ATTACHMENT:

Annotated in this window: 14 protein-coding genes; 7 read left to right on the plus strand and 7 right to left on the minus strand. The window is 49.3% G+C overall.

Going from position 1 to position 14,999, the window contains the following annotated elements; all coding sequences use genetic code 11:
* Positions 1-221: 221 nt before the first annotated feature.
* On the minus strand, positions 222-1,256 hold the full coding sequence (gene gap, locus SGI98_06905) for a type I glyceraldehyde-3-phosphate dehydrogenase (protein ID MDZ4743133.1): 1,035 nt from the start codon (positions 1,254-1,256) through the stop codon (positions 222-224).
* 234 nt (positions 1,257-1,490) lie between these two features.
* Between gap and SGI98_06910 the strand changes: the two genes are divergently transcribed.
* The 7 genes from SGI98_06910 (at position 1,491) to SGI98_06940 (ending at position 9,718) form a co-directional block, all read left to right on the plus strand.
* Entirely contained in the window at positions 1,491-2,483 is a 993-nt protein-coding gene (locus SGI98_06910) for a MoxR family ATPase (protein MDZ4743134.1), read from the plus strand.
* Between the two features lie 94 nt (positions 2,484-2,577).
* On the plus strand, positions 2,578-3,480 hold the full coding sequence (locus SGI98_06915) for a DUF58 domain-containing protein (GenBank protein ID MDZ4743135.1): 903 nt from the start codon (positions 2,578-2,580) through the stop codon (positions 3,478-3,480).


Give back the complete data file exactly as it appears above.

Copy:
Annotated in this window: 14 protein-coding genes; 7 read left to right on the plus strand and 7 right to left on the minus strand. The window is 49.3% G+C overall.

Going from position 1 to position 14,999, the window contains the following annotated elements; all coding sequences use genetic code 11:
* Positions 1-221: 221 nt before the first annotated feature.
* On the minus strand, positions 222-1,256 hold the full coding sequence (gene gap, locus SGI98_06905) for a type I glyceraldehyde-3-phosphate dehydrogenase (protein ID MDZ4743133.1): 1,035 nt from the start codon (positions 1,254-1,256) through the stop codon (positions 222-224).
* 234 nt (positions 1,257-1,490) lie between these two features.
* Between gap and SGI98_06910 the strand changes: the two genes are divergently transcribed.
* The 7 genes from SGI98_06910 (at position 1,491) to SGI98_06940 (ending at position 9,718) form a co-directional block, all read left to right on the plus strand.
* Entirely contained in the window at positions 1,491-2,483 is a 993-nt protein-coding gene (locus SGI98_06910) for a MoxR family ATPase (protein MDZ4743134.1), read from the plus strand.
* Between the two features lie 94 nt (positions 2,484-2,577).
* On the plus strand, positions 2,578-3,480 hold the full coding sequence (locus SGI98_06915) for a DUF58 domain-containing protein (GenBank protein ID MDZ4743135.1): 903 nt from the start codon (positions 2,578-2,580) through the stop codon (positions 3,478-3,480).